As an animal lover who views her own cats as members of the family, I feel deeply for those who have lost their pets to the contaminated foods or gone through the ordeal of almost losing them. The only good that could possibly come out of this horrible tragedy is that it is highlighting the ongoing debate over the value of our pets.
Are they simply property, whose worth is nothing more than what a person paid for them? Or do they have "intrinsic value" that is much more than that? Should people be awarded compensation for the emotional distress of losing a beloved family pet? We would love to hear your thoughts on the issue.
If anyone has had any experience with this issue and has some local input they would like to add, let us know.
Monday, April 16, 2007
"In our continuing effort to determine the truth behind these firings, we believe that these future interviews will also provide information which we may not already have but that is critical to our investigation nonetheless," the letter said.
Click here for more.
Meanwhile, in the aftermath of the tragedy at Virginia Tech, the Senate Judiciary Committee has rescheduled the appearance of Attorney General Alberto Gonzales from today to Thursday.
A management primer: Who moved the U.S. Attorney’s cheese?
By Mark A. Cohen
Minnesota Lawyer, April 16, 2007
Unlike the silly tempest in a teapot some made of Rachel Paulose’s $225 investiture ceremony, the decision of the U.S. attorney’s top deputies to step down from their leadership posts cannot be laughed off.
It is a serious business indeed when three highly regarded career prosecutors take a risky step like that. And when such a radical move accompanies reports that the U.S. attorney’s management style is “abrasive” and “disrespectful,” we must be doubly concerned.
My, how things change in just a few short months. When Paulose became the nation’s youngest U.S. attorney at the age of 33, she was lionized in the media. Her confirmation in the U.S. Senate had been unanimous. The child of an immigrant family, she was on top of the world. But now she finds herself fighting to keep her job and to prevent her previously spotless reputation from being torn to shreds.
Welcome to public life, Ms. Paulose. And as bad as things have gotten, they have the potential to get worse.
A number of media sources have tried, though so far unsuccessfully, to link the current controversy in the Minnesota U.S. Attorney’s Office with the national debate over U.S. Attorney General Alberto Gonzales’ role in firing eight U.S. attorneys in other jurisdictions.
Paulose’s predecessor, Thomas Heffelfinger, left public life 14 months ago for a job in the private sector. He has repeatedly said that his decision was personal and that he was under no pressure to resign. But the unknown in the mix is whether Heffelfinger was on a “hit” list of U.S. attorneys slated for removal and would have been squeezed out had he stayed. If his name was on the list, and the document becomes public, Paulose is likely to again find herself in a firestorm of controversy.
It would, of course, be a shame if Heffelfinger’s name is there, given that Heffelfinger is a dedicated public servant who ran the office for two presidents. But the people who added the name to the list would be the ones properly answerable for that, not Paulose.
By all accounts Paulose is intelligent, talented, hardworking and highly driven. As far as I can tell, there are really only two potential areas of inquiry left in determining whether she can be a good U.S. attorney — her independence and ability to manage.
Minnesotans have a right to expect their U.S. attorney will exercise her independent judgment in running the local U.S. Attorney’s Office. If the job were merely to be an instrument of the attorney general, there would be no need for U.S. Senate confirmation. By the same token, Paulose has a responsibility not to use her office for purely political ends. In the absence of any evidence to the contrary, I think that Paulose is entitled to the benefit of the doubt on these issues.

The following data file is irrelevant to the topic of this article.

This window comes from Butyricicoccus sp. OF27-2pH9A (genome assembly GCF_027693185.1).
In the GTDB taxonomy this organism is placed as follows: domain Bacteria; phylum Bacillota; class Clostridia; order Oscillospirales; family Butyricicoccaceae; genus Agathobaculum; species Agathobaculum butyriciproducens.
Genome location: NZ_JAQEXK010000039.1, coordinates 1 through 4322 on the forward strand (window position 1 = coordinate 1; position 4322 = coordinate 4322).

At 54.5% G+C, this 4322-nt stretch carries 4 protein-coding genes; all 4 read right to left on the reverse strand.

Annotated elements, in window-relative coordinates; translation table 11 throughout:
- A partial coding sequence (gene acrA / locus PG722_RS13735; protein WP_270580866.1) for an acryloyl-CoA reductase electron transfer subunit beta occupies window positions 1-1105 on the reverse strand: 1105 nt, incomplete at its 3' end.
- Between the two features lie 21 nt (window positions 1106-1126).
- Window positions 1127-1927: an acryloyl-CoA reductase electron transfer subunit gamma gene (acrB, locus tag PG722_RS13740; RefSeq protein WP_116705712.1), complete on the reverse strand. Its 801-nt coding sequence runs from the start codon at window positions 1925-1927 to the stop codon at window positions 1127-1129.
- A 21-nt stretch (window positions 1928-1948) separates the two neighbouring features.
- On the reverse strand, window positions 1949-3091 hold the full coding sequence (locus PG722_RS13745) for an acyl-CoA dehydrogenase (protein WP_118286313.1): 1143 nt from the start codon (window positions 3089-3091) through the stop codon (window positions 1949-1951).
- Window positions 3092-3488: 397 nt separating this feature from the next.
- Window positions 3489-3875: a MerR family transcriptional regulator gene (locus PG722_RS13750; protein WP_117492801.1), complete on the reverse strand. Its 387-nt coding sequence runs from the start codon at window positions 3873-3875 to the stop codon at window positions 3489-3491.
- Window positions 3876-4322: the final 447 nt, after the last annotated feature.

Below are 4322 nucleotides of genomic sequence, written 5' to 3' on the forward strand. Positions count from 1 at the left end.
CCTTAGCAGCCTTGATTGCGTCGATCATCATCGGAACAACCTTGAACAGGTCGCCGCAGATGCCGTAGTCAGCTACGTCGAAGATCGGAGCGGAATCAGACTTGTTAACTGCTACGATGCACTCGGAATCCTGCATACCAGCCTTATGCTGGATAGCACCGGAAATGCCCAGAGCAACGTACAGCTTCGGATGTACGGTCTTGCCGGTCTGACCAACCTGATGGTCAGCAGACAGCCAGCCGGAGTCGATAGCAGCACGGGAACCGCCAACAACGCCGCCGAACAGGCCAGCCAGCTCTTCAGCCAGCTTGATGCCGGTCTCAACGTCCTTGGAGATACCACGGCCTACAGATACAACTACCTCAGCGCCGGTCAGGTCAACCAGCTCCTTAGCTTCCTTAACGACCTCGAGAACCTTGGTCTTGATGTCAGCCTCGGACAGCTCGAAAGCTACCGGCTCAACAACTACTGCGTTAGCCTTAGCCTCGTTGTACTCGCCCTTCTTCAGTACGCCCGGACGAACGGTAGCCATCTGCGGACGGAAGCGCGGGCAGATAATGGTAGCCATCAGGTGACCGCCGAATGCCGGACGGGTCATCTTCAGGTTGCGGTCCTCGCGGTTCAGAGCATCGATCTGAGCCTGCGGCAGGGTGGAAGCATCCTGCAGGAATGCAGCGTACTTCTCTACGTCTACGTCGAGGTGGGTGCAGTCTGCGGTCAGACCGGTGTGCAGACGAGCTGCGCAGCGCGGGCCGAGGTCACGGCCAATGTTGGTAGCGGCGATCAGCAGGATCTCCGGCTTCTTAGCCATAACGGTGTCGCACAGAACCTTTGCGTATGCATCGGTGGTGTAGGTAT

More troublesome at the moment is the question of Paulose’s managerial abilities. Given her youth and status as a relative outsider when she became acting head of the office last year, it was to be expected that some of the nearly 50 experienced, talented and mostly older attorneys who work there would be unhappy having her as a boss. However, the action by the deputies goes well beyond the typical grumbling. It would be doing the three distinguished deputies a disservice to imply that they would do what they did out of petty jealousies or mere office politics. I credit the reports that they had major differences with Paulose over her management style.
Paulose’s resumé is highly impressive. It demonstrates that she is a Type A super achiever with enough energy to power a small city. However, the one thing missing from her otherwise stellar background is significant management experience.
For someone used to relying on his or her own skills and hard work to achieve success, having to rely on the work of others, as is the case in management, can come as quite a shock. There is a real temptation to micromanage rather than trust your people to do what they do best. And when your subordinates are of a high level of ability, they are likely to feel patronized and degraded when you micromanage them.
Do I know for sure this is what happened in Paulose’s case? Certainly not. I am actually speaking from my own experience. When I became editor of this paper, I was a 32-year-old with limited prior supervisory experience. I probably committed every management mistake in the book during that first year. Fortunately, unlike Paulose, I was not operating in a fishbowl. After a lot of trial and error, I eventually found a management style that worked for me and survived the experience. In fact, I wound up becoming so interested in the topic that I began taking management classes and eventually obtained my MBA.
I have already noticed some encouraging changes in Paulose’s management approach. I read an Associated Press report that said Paulose early last week called a general meeting of her staff, acknowledged that she had made some mistakes and apologized. These actions are all positive steps.
So were do we go from here?
To borrow a reference from Scripture, as Paulose is reportedly apt to do, I do not agree with those calling for her head on a platter. However, to whom much is given, much is required. Paulose has been given an extraordinary opportunity at a relatively young age, so our expectations are correspondingly high. Hopefully, our faith will be justified.
Mark A. Cohen is the editor-in-chief of Minnesota Lawyer. He can be reached at (612) 584-1531 or by e-mail at firstname.lastname@example.org.